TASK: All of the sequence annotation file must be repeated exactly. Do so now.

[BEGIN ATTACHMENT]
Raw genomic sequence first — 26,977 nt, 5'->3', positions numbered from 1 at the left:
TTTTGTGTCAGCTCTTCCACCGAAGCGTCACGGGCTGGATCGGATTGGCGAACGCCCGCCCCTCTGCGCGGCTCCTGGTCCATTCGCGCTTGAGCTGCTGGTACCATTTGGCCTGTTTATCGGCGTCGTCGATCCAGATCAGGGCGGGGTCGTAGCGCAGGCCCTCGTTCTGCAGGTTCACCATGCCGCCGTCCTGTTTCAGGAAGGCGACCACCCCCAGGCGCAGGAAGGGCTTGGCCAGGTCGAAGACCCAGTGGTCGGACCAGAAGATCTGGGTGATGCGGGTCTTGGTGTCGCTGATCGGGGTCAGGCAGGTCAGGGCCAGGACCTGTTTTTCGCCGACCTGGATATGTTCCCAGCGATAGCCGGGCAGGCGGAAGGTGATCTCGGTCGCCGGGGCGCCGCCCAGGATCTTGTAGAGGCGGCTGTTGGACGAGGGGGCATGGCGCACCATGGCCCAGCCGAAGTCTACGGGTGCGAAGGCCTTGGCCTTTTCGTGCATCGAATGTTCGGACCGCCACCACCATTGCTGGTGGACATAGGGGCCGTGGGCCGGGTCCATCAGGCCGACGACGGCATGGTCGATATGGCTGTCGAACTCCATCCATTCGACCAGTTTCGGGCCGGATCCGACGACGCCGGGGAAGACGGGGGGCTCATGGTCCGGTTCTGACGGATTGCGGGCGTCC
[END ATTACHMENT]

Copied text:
Raw genomic sequence first — 26,977 nt, 5'->3', positions numbered from 1 at the left:
TTTTGTGTCAGCTCTTCCACCGAAGCGTCACGGGCTGGATCGGATTGGCGAACGCCCGCCCCTCTGCGCGGCTCCTGGTCCATTCGCGCTTGAGCTGCTGGTACCATTTGGCCTGTTTATCGGCGTCGTCGATCCAGATCAGGGCGGGGTCGTAGCGCAGGCCCTCGTTCTGCAGGTTCACCATGCCGCCGTCCTGTTTCAGGAAGGCGACCACCCCCAGGCGCAGGAAGGGCTTGGCCAGGTCGAAGACCCAGTGGTCGGACCAGAAGATCTGGGTGATGCGGGTCTTGGTGTCGCTGATCGGGGTCAGGCAGGTCAGGGCCAGGACCTGTTTTTCGCCGACCTGGATATGTTCCCAGCGATAGCCGGGCAGGCGGAAGGTGATCTCGGTCGCCGGGGCGCCGCCCAGGATCTTGTAGAGGCGGCTGTTGGACGAGGGGGCATGGCGCACCATGGCCCAGCCGAAGTCTACGGGTGCGAAGGCCTTGGCCTTTTCGTGCATCGAATGTTCGGACCGCCACCACCATTGCTGGTGGACATAGGGGCCGTGGGCCGGGTCCATCAGGCCGACGACGGCATGGTCGATATGGCTGTCGAACTCCATCCATTCGACCAGTTTCGGGCCGGATCCGACGACGCCGGGGAAGACGGGGGGCTCATGGTCCGGTTCTGACGGATTGCGGGCGTCC